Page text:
Document Type


Date of Degree

Fall 2016

Degree Name

PhD (Doctor of Philosophy)

Degree In

Electrical and Computer Engineering

First Advisor

Punam K. Saha


Osteoporosis is a bone disease associated with fracture risk. Accurate assessments of fracture risk, guidelines to initiate preventive intervention, and monitoring treatment response are of paramount importance in public health. Clinically, osteoporosis is defined by low bone mineral density, which explains 65-75% of the variance in bone stiffness. The remaining variability is due to the cumulative and synergistic effects of various factors, including trabecular bone micro-architecture. Osteoporostic imaging is critically important in identifying fracture risks for planning of therapeutic intervention and monitoring response to treatments. In this work, quantitative analysis of trabecular bone micro-architecture using volumetric imaging techniques and computational biomechanical simulation through finite element modeling (FEM) are applied on in vivo imaging for various human studies. The ability of imaging methods in characterizing trabecular bone micro-architecture was experimentally examined using MRI and multi-row detector CT. They were found suitable for cross-sectional and longitudinal studies in monitoring changes of trabecular micro-architectural quality in clinical research. A framework which consists of robust segmentation of in vivo images and quality mesh generator, was constructed for FEM analysis. The framework was experimentally demonstrated effcient and effective to predict bone strength under limited spatial resolution. The ability of distinguishing bone strengths of different groups were evaluated on various human studies. And the relation between FEM and image-based micro-architectural measures was explored. Quantitative analysis supports the hypothesis that trabecular bone have distinct structural properties in different anatomic sites and the osteoporosis related change of the micro-architecture also varies. It highlight the importance of standardizing the definition of bone scan locations and the segmentation of such well-defined regions. A shape modeling method was proposed to solve the problem and its application in human proximal femur using MRI were presented. The method was compared with manual segmentation and found highly accurate. Together with tools developed for quantitative analysis, this work facilitates future researches of trabecular bone micro-architecture in different anatomic sites.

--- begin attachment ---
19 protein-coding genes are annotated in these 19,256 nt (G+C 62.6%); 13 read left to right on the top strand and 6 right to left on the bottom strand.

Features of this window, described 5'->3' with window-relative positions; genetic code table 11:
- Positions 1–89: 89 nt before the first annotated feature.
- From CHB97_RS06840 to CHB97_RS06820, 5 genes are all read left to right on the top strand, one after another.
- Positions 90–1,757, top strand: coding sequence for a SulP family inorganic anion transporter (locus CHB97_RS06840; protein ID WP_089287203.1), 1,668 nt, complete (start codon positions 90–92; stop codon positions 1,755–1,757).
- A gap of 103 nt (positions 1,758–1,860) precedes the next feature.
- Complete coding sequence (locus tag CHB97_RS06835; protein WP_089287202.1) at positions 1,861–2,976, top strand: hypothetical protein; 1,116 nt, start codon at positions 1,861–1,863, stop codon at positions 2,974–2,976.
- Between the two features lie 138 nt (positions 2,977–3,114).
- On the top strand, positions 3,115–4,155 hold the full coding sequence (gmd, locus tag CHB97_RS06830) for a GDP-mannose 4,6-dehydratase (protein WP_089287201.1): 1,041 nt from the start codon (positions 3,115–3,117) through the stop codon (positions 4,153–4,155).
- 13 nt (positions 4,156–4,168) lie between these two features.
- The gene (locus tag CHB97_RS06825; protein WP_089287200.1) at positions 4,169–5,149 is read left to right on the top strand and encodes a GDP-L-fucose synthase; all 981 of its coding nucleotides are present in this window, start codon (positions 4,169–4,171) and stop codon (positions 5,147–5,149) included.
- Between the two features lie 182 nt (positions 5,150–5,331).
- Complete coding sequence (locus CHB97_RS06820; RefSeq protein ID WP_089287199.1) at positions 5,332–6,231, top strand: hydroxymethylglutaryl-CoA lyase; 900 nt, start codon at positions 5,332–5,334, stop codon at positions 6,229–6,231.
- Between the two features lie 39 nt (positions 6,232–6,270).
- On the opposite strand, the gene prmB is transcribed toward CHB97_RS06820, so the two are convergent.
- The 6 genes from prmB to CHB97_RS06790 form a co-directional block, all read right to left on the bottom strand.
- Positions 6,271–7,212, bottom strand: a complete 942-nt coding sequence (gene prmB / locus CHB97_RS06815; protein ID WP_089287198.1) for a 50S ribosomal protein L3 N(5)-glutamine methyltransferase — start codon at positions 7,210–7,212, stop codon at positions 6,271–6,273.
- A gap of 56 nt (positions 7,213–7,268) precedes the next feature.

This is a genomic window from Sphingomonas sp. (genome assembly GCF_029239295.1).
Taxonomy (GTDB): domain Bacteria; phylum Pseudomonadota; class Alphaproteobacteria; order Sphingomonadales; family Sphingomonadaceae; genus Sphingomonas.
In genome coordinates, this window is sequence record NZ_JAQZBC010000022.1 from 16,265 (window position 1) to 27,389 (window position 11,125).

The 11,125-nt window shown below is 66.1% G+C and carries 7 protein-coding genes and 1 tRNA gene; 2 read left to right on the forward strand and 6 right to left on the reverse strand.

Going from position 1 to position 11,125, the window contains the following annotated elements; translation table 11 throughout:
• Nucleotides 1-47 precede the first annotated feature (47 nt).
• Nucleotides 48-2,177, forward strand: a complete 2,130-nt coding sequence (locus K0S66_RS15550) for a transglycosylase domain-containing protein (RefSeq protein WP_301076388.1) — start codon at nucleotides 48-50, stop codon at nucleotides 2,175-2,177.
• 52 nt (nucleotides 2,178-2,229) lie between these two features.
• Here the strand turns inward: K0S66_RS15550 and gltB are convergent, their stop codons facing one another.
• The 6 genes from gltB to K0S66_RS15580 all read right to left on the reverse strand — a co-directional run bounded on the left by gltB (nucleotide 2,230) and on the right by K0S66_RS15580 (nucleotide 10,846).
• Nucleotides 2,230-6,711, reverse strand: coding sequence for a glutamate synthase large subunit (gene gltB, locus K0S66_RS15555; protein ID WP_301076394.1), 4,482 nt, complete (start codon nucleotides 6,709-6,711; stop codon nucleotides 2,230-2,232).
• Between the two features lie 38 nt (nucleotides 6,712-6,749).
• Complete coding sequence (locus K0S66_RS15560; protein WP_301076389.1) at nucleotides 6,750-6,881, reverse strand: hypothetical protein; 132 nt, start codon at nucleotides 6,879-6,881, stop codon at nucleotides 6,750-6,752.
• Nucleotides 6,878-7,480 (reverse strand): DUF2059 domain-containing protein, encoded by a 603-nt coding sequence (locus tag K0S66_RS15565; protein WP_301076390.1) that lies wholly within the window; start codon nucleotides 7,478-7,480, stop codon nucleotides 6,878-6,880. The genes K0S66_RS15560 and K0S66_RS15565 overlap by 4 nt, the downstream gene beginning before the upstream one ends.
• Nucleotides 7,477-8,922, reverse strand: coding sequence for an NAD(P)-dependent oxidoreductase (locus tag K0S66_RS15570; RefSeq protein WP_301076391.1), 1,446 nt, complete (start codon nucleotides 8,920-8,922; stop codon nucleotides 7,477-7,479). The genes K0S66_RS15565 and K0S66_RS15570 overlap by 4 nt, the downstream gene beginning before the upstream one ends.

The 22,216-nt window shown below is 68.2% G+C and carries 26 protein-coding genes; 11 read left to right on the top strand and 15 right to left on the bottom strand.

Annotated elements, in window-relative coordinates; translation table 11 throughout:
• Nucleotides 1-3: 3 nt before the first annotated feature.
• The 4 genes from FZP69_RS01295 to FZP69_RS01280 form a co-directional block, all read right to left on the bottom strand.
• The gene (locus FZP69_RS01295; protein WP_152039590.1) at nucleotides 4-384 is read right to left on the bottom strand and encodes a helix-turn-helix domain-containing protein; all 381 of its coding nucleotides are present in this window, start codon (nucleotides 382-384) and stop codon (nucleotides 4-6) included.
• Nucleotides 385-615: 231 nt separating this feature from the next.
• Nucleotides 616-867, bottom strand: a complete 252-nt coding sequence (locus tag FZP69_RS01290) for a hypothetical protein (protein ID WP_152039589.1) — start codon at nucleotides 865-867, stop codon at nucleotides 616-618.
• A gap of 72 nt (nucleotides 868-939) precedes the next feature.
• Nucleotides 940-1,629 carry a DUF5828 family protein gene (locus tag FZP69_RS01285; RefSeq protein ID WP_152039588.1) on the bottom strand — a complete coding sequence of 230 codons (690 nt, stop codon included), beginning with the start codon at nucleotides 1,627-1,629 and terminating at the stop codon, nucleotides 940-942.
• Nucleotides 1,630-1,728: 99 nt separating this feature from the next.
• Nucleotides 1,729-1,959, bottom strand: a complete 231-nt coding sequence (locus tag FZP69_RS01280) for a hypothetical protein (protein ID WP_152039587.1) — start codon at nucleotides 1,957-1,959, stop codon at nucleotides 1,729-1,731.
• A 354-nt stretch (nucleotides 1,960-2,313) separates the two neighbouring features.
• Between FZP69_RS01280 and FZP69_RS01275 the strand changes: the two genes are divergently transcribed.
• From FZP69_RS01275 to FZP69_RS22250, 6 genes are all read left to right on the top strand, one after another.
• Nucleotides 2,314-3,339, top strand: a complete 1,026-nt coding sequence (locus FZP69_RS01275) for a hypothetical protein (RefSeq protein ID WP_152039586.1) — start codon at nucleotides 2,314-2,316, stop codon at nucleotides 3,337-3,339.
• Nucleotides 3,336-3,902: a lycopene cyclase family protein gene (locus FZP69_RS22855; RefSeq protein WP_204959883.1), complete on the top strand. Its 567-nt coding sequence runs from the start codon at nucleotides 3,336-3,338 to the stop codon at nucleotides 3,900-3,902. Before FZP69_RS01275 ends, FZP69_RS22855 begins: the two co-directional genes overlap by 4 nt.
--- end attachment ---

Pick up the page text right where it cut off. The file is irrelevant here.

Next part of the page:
active shape model, mechanical analysis, micro-structural analysis, osteoporosis, trabecular bone


xvi, 194




Copyright © 2016 Cheng Chen